Asian student numbers to reach pre-Covid levels by end of year: Minister

The number of Chinese international students starting university degrees in Australia is set to return to pre-pandemic levels by the end of the year, according to the education minister.

Feb 23, 2023, updated Feb 23, 2023
International students are set to return to Queensland universities  (Supplied)

International students are set to return to Queensland universities (Supplied)

In a speech at the Universities Australia gala dinner in Canberra on Wednesday, Jason Clare said more was needed to be done to retain international students in Australia.

Clare said international students starting degrees during the past year was up 38 per cent on the 12 months before.

Recent changes by the Chinese government mandating students studying abroad needing to do so in person was set to boost that figure further.

“We now estimate that by the end of this year it’s likely we will be back to the same number of international students starting a degree as there were before the pandemic,” Clare said in the address.

“The biggest export we don’t dig out of the ground is coming back. But that’s not enough. On the current trajectory the total number of international students enrolled in our universities won’t get back to pre-pandemic levels until the end of 2025.”

The comments follow changes to visa rules for international students, with those who graduate in sectors with critical shortages being allowed to work in Australia for an extra two years.

Clare said the changes would make Australia more competitive for graduates.

“Other countries are eating our lunch at the moment. Some are back to pre-pandemic levels. Others are past it,” he said.

“This will help attract more of the best and brightest to study here in Australia and help Australian businesses screaming out for skilled workers.”

The overhauls coincide with the launch of a wide-ranging review into the higher education sector, touted as the biggest in more than a decade.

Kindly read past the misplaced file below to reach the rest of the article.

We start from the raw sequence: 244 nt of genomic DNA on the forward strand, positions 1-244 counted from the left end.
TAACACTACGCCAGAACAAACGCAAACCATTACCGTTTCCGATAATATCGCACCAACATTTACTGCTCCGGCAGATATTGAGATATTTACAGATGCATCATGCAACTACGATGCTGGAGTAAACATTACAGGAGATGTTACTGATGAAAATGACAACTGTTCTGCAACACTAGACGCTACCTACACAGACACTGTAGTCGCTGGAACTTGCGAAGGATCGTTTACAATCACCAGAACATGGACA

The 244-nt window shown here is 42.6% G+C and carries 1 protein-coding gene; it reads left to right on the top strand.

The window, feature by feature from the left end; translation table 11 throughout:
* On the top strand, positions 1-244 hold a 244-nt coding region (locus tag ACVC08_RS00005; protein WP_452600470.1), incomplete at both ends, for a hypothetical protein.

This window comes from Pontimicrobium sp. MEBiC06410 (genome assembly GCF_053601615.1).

The head of the review, Mary O’Kane, said Australia had a long way to go if it wants to catch up to like-minded nations.

In a speech to the conference, O’Kane said research still had to be improved.

“(On innovation), Australia is very weak in terms of its results against its OECD peers,” she told the conference.

“There is something going wrong – we might be educating people well, but we may not be educating them for what is needed.”

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A discussion paper on the accord has been released, proposing a new long-term target for higher eduction and participation.

The current measure of bachelor degree attainment for people aged 25 to 34 is 44.6 per cent – above the average for OECD countries of 41.5 per cent.

But it lags behind the highest-achieving countries such as the Netherlands (54.3 per cent), Switzerland (52.3 per cent) and the UK (51.2 per cent).

“There are some scary estimates of what we need to produce in terms of the number of people getting a bachelor degree, we’re certainly not where we need to be at the moment,” O’Kane said.

“We’re trying to work out where we should be … but we do know it’s a big jump.”

Seeking a higher attainment target will also drive universities to lift the proportion of students from under-represented groups, the paper argues.

In 2021, 17 per cent of higher education students were from a low socio-economic background, 2.4 per cent were Indigenous Australians, 21 per cent were from regional or remote areas, and nine per cent were students with a disability.

O’Kane said the accord would also focus on what skills graduates would need for the future to meet demand in growing industries.

“Employers are telling us very loudly, and it’s a strong refrain, that we need a lot more in the generic skills,” she said.

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